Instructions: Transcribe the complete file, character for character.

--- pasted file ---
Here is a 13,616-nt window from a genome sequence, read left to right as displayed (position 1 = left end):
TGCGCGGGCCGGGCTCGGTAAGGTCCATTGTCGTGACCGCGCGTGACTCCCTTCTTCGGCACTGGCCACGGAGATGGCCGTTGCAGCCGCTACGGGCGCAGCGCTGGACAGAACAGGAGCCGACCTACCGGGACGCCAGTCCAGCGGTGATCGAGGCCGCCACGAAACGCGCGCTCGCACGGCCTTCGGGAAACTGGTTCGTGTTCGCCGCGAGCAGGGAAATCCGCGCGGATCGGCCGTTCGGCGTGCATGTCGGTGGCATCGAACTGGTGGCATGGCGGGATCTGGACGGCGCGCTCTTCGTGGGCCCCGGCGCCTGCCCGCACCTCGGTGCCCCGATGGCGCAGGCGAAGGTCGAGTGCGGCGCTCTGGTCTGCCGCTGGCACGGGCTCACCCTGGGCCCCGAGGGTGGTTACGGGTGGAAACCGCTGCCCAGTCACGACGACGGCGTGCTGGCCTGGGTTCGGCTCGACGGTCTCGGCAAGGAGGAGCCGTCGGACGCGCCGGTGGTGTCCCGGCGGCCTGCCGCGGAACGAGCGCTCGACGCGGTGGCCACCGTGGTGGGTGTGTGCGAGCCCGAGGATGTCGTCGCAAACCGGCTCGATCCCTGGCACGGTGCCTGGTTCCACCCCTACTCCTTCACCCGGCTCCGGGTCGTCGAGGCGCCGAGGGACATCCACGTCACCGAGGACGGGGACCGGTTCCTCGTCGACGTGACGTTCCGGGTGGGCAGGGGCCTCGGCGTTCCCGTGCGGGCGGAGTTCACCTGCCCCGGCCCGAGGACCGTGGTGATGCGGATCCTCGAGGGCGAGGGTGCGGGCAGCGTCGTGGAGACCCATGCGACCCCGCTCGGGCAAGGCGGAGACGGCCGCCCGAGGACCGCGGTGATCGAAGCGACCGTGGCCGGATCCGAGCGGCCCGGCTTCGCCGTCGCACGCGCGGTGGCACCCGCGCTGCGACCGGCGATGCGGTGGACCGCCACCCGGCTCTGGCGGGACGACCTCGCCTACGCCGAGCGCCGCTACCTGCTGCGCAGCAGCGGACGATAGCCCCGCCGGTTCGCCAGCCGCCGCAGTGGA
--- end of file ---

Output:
Here is a 13,616-nt window from a genome sequence, read left to right as displayed (position 1 = left end):
TGCGCGGGCCGGGCTCGGTAAGGTCCATTGTCGTGACCGCGCGTGACTCCCTTCTTCGGCACTGGCCACGGAGATGGCCGTTGCAGCCGCTACGGGCGCAGCGCTGGACAGAACAGGAGCCGACCTACCGGGACGCCAGTCCAGCGGTGATCGAGGCCGCCACGAAACGCGCGCTCGCACGGCCTTCGGGAAACTGGTTCGTGTTCGCCGCGAGCAGGGAAATCCGCGCGGATCGGCCGTTCGGCGTGCATGTCGGTGGCATCGAACTGGTGGCATGGCGGGATCTGGACGGCGCGCTCTTCGTGGGCCCCGGCGCCTGCCCGCACCTCGGTGCCCCGATGGCGCAGGCGAAGGTCGAGTGCGGCGCTCTGGTCTGCCGCTGGCACGGGCTCACCCTGGGCCCCGAGGGTGGTTACGGGTGGAAACCGCTGCCCAGTCACGACGACGGCGTGCTGGCCTGGGTTCGGCTCGACGGTCTCGGCAAGGAGGAGCCGTCGGACGCGCCGGTGGTGTCCCGGCGGCCTGCCGCGGAACGAGCGCTCGACGCGGTGGCCACCGTGGTGGGTGTGTGCGAGCCCGAGGATGTCGTCGCAAACCGGCTCGATCCCTGGCACGGTGCCTGGTTCCACCCCTACTCCTTCACCCGGCTCCGGGTCGTCGAGGCGCCGAGGGACATCCACGTCACCGAGGACGGGGACCGGTTCCTCGTCGACGTGACGTTCCGGGTGGGCAGGGGCCTCGGCGTTCCCGTGCGGGCGGAGTTCACCTGCCCCGGCCCGAGGACCGTGGTGATGCGGATCCTCGAGGGCGAGGGTGCGGGCAGCGTCGTGGAGACCCATGCGACCCCGCTCGGGCAAGGCGGAGACGGCCGCCCGAGGACCGCGGTGATCGAAGCGACCGTGGCCGGATCCGAGCGGCCCGGCTTCGCCGTCGCACGCGCGGTGGCACCCGCGCTGCGACCGGCGATGCGGTGGACCGCCACCCGGCTCTGGCGGGACGACCTCGCCTACGCCGAGCGCCGCTACCTGCTGCGCAGCAGCGGACGATAGCCCCGCCGGTTCGCCAGCCGCCGCAGTGGA